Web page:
John Guare was born in Manhattan on February 5, 1938, to John Edward and Helen Clare (Grady) Guare. Shortly after his birth, his parents moved to Forest Hills, Queens, where he attended St. Joan of Arc Parochial School and, when old enough, was taken to mass every day by his mother.
Guare’s father worked on Wall Street and had in earlier years been employed as office boy for George M. Cohan. Guare speaks of his very bright and unhappy parents, of listening to constant arguments between them and of hearing stories about his Hollywood uncle, Billy Grady. He heard stories about his uncle’s having secretly signed Elizabeth Taylor to star in National Velvet (1944) and about Grady’s managing the careers of Ruby Keeler, W. C. Fields, and Will Rogers. Exposed early to religion and Hollywood, he learned from direct experience about “Catholicism and show biz,” which he referred to as “full of dreams and phoney promises.”
Guare graduated from Georgetown University in 1961 and went on to receive his M.A. in English at Yale University in 1963. He was a fellow at Yale’s Saybrook College from 1977 to 1978 and adjunct professor from 1977 to 1981. He lectured, as well, at New York University and City College of New York.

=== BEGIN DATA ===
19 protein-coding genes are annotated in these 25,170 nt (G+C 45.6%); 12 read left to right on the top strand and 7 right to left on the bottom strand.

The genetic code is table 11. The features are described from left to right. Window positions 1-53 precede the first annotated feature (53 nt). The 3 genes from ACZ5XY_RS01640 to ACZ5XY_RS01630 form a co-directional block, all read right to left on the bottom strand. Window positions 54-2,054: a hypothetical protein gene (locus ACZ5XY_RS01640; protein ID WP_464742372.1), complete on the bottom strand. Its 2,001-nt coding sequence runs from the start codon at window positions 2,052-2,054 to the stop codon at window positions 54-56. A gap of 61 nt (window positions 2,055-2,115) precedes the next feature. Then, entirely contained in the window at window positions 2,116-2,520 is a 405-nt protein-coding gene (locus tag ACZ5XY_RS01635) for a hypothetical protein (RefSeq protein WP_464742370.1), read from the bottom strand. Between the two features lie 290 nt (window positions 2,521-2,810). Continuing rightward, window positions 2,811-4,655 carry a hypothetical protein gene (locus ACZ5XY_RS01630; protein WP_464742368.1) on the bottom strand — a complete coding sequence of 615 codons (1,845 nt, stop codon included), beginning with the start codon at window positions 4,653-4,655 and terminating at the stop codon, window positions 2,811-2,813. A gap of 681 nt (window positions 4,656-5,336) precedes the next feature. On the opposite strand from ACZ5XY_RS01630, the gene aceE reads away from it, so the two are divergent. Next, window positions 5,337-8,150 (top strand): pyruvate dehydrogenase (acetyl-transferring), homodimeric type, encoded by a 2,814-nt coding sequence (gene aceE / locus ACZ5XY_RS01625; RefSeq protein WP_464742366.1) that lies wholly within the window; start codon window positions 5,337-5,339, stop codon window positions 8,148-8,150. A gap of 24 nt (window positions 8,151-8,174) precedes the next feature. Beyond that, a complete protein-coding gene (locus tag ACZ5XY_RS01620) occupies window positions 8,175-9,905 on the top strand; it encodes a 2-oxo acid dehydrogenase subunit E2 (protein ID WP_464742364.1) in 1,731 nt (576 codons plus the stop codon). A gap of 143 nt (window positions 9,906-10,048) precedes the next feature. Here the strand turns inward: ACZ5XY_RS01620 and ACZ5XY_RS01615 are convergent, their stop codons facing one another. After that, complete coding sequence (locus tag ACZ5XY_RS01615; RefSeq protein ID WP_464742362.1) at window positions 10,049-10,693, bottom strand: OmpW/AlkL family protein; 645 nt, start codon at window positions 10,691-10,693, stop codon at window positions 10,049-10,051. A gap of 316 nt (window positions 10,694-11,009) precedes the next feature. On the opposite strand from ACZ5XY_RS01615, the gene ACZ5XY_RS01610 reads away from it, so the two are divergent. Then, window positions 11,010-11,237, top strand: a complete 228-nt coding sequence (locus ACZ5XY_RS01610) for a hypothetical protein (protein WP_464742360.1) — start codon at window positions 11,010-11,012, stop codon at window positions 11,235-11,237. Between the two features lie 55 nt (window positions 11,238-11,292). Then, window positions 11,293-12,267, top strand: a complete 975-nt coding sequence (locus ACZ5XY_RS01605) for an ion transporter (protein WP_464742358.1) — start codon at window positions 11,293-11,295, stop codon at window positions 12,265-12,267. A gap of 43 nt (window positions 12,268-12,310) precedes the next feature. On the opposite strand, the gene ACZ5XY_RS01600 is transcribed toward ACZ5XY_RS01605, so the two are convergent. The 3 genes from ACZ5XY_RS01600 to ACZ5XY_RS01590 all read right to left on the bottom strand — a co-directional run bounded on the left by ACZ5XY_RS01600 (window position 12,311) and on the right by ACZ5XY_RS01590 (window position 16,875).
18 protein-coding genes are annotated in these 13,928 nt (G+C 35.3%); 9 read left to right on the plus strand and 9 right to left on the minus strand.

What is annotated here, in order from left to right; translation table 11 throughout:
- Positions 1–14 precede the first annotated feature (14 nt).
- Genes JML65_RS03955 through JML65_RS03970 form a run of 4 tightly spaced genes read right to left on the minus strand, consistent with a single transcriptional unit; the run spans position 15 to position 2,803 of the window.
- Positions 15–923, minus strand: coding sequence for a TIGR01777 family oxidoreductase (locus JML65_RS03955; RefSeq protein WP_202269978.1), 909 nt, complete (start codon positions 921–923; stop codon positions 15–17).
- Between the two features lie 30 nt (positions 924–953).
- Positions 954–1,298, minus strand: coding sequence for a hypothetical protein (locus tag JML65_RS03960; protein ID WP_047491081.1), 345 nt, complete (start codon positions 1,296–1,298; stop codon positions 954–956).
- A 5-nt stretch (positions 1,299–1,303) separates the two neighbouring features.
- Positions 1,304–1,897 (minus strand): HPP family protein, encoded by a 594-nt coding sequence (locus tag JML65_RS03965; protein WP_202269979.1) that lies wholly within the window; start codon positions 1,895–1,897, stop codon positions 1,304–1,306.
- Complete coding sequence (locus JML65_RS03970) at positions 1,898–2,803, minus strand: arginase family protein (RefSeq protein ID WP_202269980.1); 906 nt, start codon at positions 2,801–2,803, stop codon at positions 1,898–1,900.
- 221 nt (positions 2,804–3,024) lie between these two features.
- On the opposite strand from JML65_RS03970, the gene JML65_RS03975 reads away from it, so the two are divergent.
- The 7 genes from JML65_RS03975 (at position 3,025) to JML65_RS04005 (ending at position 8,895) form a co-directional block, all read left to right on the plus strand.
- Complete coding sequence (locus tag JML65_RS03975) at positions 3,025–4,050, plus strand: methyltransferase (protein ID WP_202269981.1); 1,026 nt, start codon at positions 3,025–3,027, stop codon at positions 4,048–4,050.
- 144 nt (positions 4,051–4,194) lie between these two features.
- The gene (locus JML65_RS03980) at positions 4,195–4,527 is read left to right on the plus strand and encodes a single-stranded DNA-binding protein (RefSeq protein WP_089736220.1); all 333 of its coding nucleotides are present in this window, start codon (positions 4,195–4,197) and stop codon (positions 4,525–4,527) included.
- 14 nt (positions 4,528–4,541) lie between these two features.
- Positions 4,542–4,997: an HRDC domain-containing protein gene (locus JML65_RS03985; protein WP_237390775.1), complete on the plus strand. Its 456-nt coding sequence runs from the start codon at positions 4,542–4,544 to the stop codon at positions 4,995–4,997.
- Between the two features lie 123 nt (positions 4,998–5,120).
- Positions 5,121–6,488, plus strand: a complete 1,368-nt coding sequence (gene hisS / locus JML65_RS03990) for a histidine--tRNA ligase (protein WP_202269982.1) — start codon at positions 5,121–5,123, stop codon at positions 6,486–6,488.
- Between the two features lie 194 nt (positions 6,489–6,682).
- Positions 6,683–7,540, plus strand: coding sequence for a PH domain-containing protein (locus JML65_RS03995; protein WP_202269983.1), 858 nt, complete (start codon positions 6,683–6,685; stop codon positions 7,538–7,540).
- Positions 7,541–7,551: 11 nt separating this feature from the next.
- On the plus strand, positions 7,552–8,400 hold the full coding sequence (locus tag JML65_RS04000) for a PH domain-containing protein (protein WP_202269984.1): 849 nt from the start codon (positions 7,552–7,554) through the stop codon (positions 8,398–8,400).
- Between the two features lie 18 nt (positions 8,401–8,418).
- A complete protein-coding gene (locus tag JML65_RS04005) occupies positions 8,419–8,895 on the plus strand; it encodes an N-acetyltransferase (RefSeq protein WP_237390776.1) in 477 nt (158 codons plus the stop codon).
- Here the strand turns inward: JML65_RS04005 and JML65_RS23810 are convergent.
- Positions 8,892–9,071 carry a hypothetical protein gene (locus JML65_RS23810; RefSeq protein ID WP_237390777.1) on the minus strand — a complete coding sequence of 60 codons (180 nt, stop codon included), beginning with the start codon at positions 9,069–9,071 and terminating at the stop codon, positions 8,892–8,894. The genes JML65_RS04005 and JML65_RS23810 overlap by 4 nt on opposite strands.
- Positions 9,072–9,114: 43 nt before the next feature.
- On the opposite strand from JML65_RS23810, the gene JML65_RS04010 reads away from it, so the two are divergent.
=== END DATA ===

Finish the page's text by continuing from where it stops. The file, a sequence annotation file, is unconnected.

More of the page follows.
His serious interest in the theater emerged following a series of experiences that included service with the Air Force Reserve, a job with a London publisher, and extensive hitchhiking through Europe that concluded in Cairo, Egypt. While in the service, he stopped going to Mass. In Rome, he read newspaper accounts of the pope’s impending visit to New York in 1965, and in Cairo, he received a letter from his parents about the pope’s ride through Queens on his way to speak at the United...
(The entire section is 716 words.)